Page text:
Some ethanol plants who just spent thousands of dollars altering equipment to make hand sanitizer are fuming after the Food and Drug Administration (FDA) reversed its guidance that relaxed alcohol regulations for hand sanitizer production.

FDA updated policy guidelines Wednesday that say “because of the potential for the presence of potentially harmful impurities due to the processing approach, fuel or technical grade ethanol should only be used if it meets The United States Pharmacopeia or Food Chemicals Codex grade requirements.”

Renewable Fuels Association President and CEO Geoff Cooper told Agri-Pulse the new guidance contradicts language published March 27.

“Here we are a few weeks later and FDA is changing the rules midstream and we don’t understand why,” he said. “We haven’t heard of any issues or concerns coming from any of the customers or buyers of this alcohol.”

Cooper argued the March 27 guidance essentially said alcohol made by fuel ethanol plants did not need to be USP or FCC certified if it met the other quality criteria and guidelines. It also had to meet quality conditions specified by buyers, he said.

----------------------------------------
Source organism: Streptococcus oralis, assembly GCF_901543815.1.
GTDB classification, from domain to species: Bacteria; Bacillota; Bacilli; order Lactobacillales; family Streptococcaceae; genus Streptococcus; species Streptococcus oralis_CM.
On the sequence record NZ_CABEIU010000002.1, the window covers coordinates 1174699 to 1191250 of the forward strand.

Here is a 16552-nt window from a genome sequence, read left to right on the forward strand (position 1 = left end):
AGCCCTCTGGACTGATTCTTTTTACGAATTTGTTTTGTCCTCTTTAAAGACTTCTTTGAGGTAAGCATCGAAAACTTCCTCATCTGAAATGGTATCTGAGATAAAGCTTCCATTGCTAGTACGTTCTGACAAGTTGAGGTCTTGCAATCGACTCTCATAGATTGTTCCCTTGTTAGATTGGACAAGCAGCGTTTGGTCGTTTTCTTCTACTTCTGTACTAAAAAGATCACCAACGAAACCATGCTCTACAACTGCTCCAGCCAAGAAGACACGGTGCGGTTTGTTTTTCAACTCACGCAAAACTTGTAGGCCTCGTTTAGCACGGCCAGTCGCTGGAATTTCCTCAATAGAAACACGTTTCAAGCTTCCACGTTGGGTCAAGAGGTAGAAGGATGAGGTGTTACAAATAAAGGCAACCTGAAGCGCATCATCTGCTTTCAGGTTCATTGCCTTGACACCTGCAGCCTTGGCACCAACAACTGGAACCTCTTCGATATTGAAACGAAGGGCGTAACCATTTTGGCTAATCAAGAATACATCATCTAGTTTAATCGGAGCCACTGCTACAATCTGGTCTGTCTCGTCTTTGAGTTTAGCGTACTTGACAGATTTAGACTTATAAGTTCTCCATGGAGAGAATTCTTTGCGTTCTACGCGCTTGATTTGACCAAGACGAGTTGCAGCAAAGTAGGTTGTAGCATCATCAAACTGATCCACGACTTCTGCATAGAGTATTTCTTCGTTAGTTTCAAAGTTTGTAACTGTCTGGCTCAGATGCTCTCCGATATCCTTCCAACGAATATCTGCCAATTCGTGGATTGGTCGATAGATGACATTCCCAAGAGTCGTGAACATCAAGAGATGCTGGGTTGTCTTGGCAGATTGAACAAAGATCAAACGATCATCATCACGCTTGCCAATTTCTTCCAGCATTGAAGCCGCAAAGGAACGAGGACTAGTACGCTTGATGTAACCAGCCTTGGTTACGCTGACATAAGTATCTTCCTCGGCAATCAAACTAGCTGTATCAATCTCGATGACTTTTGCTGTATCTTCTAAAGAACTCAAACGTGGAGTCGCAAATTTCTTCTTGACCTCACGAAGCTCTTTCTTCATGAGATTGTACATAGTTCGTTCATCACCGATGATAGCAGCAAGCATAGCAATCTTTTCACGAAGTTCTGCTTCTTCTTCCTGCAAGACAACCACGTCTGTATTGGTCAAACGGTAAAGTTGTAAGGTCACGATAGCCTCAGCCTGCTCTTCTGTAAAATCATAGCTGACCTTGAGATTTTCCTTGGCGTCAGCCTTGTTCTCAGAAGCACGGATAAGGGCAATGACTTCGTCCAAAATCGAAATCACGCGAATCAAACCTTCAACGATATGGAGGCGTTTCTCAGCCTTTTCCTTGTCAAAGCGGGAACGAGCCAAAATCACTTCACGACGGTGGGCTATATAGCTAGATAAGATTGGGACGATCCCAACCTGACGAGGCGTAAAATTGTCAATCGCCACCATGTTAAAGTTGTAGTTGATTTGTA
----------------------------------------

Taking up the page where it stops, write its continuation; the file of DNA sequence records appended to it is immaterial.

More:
The updated guidance further states that if a facility wants to supply ethanol that does not meet USP or FCC requirements, it will have to submit information about the level of impurities listed in USP along with other potentially harmful impurities that may be present.

Cooper said requiring USP or FCC certification would immediately halt production of alcohol for hand sanitizer by many ethanol plants.

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“The amount of time, effort, and money it would take to get USP or FCC certification for these facilities is impractical,” he said. “Some plants have invested six figure-type numbers — more than $100,000 to do re-piping and installing new filtration devices.”

Cooper said he is aware of nearly two dozen ethanol facilities making alcohol for hand sanitizer.

Growth Energy CEO Emily Skor said on a rural conference call hand sanitizer production will not be enough to keep plants’ doors open for several more months but said plants want to do what they can to help communities fight COVID-19.

“Ethanol plants are getting calls directly from hospitals, from governors, from local businesses just desperate for access to hand sanitizer,” she said. Skor noted alcohol production for hand sanitizer is minuscule compared to the amount of gallons used to produce fuel ethanol.

Referring to RFA data to date, Cooper said some 8 billion gallons of ethanol production have come offline.

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